5 Game-Changing Tax Payment Tips for New Small Business Owners

Dec 28, 2020 • 4 min read
Man and Woman calculating taxes
Table of Contents

      As a new small business owner, you have a lot on your plate. Owning and growing a brand-new venture is already time-consuming—and on top of that, you need to learn the ins and outs of the mind-boggling world of taxes. It’s a lot to juggle, but don’t panic.

      First, take a deep breath. You don’t have to know every tax code, credit, loop-de-loop, and workaround. Sure, it’d be fantastic if you did—but then you’d be an accountant instead of an entrepreneur.

      Your job is to do your best and please the IRS—that’s it. And we’re here to help you make it happen.

      Let us help you with the basics. Below, we’ll cover a few powerful tax payment tips that’ll streamline your processes, simplify your taxes, and help you to save a pretty penny, too.

      1. Choose the Right Business Entity

      The legal structure of your business will impact how you pay your taxes. Some entities pay business income taxes on their personal tax returns, while others pay separately. Fortunately, you get to decide your entity type.

      As a sole proprietorship, you’ll report income and losses on your personal tax return. Partnerships, limited liability companies (LLCs), and S corporations divvy up the income and losses between partners and then report those on their individual tax returns. C corporations pay their own taxes—not the business owners.

      Of course, your business entity type impacts more than just your taxes—so give How to Choose the Right Business Entity Type a read-through before you make any final decisions.

      2. Separate Your Business and Personal Finances

      Regardless of your business’s size, it’s generally a good idea to separate your business and personal finances. Open a unique bank account for your business finances—and secure a small business credit card while you’re at it.

      Keeping your finances neat and tidy will make a night-and-day difference come tax season. With your business income and transactions organized in 1 place, you (or your accountant) will have no problem finding and claiming all available tax deductions and credits.

      According to a Clutch study, around 23% of small business owners list mixing business and personal finances as their top financial challenge. And that percentage is awfully close to the 27% of owners who admit to not creating a separate business bank account.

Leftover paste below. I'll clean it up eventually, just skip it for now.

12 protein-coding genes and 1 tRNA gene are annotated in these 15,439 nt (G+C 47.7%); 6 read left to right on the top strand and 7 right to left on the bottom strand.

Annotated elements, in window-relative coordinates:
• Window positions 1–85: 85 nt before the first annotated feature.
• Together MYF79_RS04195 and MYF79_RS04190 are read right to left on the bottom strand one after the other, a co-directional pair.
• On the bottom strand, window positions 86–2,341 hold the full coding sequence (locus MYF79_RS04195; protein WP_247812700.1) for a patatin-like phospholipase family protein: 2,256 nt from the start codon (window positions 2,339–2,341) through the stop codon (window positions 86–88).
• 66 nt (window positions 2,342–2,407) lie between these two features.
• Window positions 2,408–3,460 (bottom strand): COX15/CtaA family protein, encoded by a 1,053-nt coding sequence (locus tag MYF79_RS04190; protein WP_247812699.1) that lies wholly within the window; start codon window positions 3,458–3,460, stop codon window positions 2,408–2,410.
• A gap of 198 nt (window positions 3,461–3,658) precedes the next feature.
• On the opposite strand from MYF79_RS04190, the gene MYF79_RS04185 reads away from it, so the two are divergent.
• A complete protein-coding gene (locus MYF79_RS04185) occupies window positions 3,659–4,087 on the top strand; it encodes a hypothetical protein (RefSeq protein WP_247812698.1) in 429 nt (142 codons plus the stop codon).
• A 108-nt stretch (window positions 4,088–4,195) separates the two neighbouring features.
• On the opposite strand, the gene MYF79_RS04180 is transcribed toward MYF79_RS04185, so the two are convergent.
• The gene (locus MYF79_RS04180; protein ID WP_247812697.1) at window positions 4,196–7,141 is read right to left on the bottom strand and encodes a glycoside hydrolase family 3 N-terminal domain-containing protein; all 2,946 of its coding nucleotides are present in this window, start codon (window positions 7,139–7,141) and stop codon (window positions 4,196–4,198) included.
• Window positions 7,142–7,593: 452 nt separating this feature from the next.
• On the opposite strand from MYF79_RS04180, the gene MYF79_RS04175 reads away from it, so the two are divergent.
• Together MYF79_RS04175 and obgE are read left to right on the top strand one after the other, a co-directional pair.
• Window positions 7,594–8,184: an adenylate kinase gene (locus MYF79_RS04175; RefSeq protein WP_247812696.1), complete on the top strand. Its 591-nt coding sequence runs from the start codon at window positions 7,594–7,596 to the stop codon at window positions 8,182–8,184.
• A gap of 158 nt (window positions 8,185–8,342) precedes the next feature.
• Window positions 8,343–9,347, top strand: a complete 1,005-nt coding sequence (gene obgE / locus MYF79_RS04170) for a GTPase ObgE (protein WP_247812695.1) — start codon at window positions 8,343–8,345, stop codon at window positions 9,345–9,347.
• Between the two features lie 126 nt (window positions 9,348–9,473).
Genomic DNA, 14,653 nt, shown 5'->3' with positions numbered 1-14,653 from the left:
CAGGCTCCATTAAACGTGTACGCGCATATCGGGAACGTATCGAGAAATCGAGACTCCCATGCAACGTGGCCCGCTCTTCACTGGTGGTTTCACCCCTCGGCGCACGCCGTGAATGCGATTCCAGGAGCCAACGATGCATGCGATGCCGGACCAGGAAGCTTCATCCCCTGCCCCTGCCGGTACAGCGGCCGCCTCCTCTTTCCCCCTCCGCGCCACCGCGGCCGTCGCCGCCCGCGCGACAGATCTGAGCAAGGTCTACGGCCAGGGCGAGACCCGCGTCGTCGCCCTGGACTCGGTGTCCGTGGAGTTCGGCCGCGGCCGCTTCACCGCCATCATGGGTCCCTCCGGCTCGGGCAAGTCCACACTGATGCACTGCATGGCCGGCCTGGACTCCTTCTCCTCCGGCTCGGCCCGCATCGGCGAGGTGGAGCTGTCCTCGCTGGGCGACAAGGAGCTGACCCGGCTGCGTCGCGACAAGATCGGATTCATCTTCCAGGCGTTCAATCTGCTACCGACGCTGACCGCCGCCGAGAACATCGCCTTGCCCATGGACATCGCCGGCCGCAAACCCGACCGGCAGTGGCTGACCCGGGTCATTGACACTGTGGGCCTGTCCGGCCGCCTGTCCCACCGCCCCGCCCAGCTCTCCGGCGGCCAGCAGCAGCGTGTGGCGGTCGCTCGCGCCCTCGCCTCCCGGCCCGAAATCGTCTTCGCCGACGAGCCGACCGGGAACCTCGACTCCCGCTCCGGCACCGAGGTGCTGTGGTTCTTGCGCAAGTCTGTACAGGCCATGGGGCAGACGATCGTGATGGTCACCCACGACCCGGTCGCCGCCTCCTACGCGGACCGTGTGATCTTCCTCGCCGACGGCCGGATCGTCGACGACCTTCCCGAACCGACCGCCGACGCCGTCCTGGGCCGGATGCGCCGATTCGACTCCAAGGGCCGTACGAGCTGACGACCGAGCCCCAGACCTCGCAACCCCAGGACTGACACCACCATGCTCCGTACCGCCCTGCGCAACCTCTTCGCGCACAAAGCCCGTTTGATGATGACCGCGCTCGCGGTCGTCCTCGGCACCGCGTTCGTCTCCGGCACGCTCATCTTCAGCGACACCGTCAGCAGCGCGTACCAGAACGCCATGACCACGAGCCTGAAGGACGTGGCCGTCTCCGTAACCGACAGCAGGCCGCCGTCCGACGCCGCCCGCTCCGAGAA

Want to monumentally improve the accuracy of your tax payments? Separate your accounts.

      3. Take Advantage of Software

      Software exists to make life easier—so use it. Consider using tax filing software to prepare and file your tax returns accurately online. And organize all your business bank accounts and transactions with a cloud-based bookkeeping solution.

      4. Claim Available Tax Deductions and Credits

      Though some people use the terms tax deduction and tax credit interchangeably, the 2 aren’t the same. Tax deductions reduce your tax bill by decreasing your taxable income, while tax credits decrease your tax obligation by directly lowering the amount of taxes you owe.

      Claim small business tax deductions on advertising expenses, business insurance, depreciation, rent, salaries, benefits, travel, and much more. And save money (and possibly get a surprise reimbursement) by claiming available tax credits on expenses like retirement plan startup costs, employer health insurance premiums, accessibility investments, and more.

      5. Hire Help

      Don’t be afraid to hire help when you need it. Professional bookkeepers and accountants can help you to correctly file your tax returns and capitalize on all the juicy tax write-offs.

      Their prices might deter you—but put them in perspective. How much is your time worth? How many hours do you spend every year on your taxes?

      Now, think about how much money a professional accountant can save you—and how many hours (and necessary Advils) they can give back to you.

      The math usually reveals that an accountant is more than worth the cost.

      Plus, you don’t go out and build your home with your own hands just because it’s cheaper (unless you’re one of those very special individuals). You hire the pros—because you can trust that when they build a house, it won’t fall down when it rains.

      The same is true for your taxes. Trust the pros to get it right the first time so the IRS doesn’t come knocking on your door.

      Manage Your Taxes and Reap the Rewards

      While taxes can be a major headache, they’re also a prime opportunity for you to offset the high costs of starting a business. Get organized, maximize your deductions, claim your tax credits, and save your hard-earned money for growing your business.

      The information provided in this post does not, and is not intended to, constitute tax advice; instead, all information, content, and materials available in this post are for general informational purposes only. Readers of this post should contact their tax professional to obtain advice with respect to any particular tax matter.
      About the author
      Jesse Sumrak

      Jesse Sumrak is a Social Media Manager for SendGrid, a leading digital communication platform. He's created and managed content for startups, growth-stage companies, and publicly-traded businesses. Jesse has spent almost a decade writing about small business and entrepreneurship topics, having built and sold his own post-apocalyptic fitness bootstrapped startup. When he's not dabbling in digital marketing, you'll find him ultrarunning in the Rocky Mountains of Colorado. Jesse studied Public Relations at Brigham Young University.

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